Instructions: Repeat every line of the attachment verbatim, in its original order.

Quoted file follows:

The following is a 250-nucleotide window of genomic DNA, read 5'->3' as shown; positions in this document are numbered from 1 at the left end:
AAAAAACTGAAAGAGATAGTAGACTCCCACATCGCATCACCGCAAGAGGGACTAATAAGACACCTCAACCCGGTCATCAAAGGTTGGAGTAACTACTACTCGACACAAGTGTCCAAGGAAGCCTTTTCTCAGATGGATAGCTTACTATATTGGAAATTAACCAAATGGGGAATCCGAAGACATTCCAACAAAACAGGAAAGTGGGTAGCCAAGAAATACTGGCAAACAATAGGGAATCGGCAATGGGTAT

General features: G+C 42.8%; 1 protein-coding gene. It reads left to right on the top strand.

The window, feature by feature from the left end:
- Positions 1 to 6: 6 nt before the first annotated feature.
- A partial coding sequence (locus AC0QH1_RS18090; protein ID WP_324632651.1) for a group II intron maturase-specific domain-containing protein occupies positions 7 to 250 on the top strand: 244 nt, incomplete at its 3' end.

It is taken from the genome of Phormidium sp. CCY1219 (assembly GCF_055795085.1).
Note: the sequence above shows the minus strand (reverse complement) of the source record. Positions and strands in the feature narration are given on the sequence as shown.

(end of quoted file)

The following is a 250-nucleotide window of genomic DNA, read 5'->3' as shown; positions in this document are numbered from 1 at the left end:
AAAAAACTGAAAGAGATAGTAGACTCCCACATCGCATCACCGCAAGAGGGACTAATAAGACACCTCAACCCGGTCATCAAAGGTTGGAGTAACTACTACTCGACACAAGTGTCCAAGGAAGCCTTTTCTCAGATGGATAGCTTACTATATTGGAAATTAACCAAATGGGGAATCCGAAGACATTCCAACAAAACAGGAAAGTGGGTAGCCAAGAAATACTGGCAAACAATAGGGAATCGGCAATGGGTAT

General features: G+C 42.8%; 1 protein-coding gene. It reads left to right on the top strand.

The window, feature by feature from the left end:
- Positions 1 to 6: 6 nt before the first annotated feature.
- A partial coding sequence (locus AC0QH1_RS18090; protein ID WP_324632651.1) for a group II intron maturase-specific domain-containing protein occupies positions 7 to 250 on the top strand: 244 nt, incomplete at its 3' end.

It is taken from the genome of Phormidium sp. CCY1219 (assembly GCF_055795085.1).
Note: the sequence above shows the minus strand (reverse complement) of the source record. Positions and strands in the feature narration are given on the sequence as shown.